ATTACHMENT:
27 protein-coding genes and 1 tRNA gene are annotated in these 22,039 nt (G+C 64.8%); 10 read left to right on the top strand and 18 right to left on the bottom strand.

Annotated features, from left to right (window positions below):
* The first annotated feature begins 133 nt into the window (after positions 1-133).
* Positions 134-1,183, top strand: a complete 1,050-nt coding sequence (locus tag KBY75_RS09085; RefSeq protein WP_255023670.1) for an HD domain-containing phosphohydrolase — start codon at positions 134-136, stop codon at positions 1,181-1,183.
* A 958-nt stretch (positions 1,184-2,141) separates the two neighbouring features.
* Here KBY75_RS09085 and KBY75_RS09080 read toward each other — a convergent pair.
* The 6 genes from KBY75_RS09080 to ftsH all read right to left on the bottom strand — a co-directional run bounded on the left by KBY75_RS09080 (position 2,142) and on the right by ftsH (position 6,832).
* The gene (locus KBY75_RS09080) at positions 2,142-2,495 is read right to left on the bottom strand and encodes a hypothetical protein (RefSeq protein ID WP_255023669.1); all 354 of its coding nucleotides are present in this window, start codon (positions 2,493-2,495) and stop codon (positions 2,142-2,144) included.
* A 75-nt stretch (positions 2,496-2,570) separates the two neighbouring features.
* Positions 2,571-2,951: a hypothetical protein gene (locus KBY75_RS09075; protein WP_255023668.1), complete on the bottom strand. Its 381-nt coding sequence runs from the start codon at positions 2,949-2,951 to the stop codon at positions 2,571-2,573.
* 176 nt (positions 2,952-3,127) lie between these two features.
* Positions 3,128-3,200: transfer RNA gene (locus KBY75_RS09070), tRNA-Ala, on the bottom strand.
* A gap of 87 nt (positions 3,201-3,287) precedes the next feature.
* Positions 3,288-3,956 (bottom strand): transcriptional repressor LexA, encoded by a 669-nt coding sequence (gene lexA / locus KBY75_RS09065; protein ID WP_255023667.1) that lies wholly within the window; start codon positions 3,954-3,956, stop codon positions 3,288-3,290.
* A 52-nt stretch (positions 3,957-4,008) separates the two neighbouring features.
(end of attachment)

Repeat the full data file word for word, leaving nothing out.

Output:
27 protein-coding genes and 1 tRNA gene are annotated in these 22,039 nt (G+C 64.8%); 10 read left to right on the top strand and 18 right to left on the bottom strand.

Annotated features, from left to right (window positions below):
* The first annotated feature begins 133 nt into the window (after positions 1-133).
* Positions 134-1,183, top strand: a complete 1,050-nt coding sequence (locus tag KBY75_RS09085; RefSeq protein WP_255023670.1) for an HD domain-containing phosphohydrolase — start codon at positions 134-136, stop codon at positions 1,181-1,183.
* A 958-nt stretch (positions 1,184-2,141) separates the two neighbouring features.
* Here KBY75_RS09085 and KBY75_RS09080 read toward each other — a convergent pair.
* The 6 genes from KBY75_RS09080 to ftsH all read right to left on the bottom strand — a co-directional run bounded on the left by KBY75_RS09080 (position 2,142) and on the right by ftsH (position 6,832).
* The gene (locus KBY75_RS09080) at positions 2,142-2,495 is read right to left on the bottom strand and encodes a hypothetical protein (RefSeq protein ID WP_255023669.1); all 354 of its coding nucleotides are present in this window, start codon (positions 2,493-2,495) and stop codon (positions 2,142-2,144) included.
* A 75-nt stretch (positions 2,496-2,570) separates the two neighbouring features.
* Positions 2,571-2,951: a hypothetical protein gene (locus KBY75_RS09075; protein WP_255023668.1), complete on the bottom strand. Its 381-nt coding sequence runs from the start codon at positions 2,949-2,951 to the stop codon at positions 2,571-2,573.
* 176 nt (positions 2,952-3,127) lie between these two features.
* Positions 3,128-3,200: transfer RNA gene (locus KBY75_RS09070), tRNA-Ala, on the bottom strand.
* A gap of 87 nt (positions 3,201-3,287) precedes the next feature.
* Positions 3,288-3,956 (bottom strand): transcriptional repressor LexA, encoded by a 669-nt coding sequence (gene lexA / locus KBY75_RS09065; protein ID WP_255023667.1) that lies wholly within the window; start codon positions 3,954-3,956, stop codon positions 3,288-3,290.
* A 52-nt stretch (positions 3,957-4,008) separates the two neighbouring features.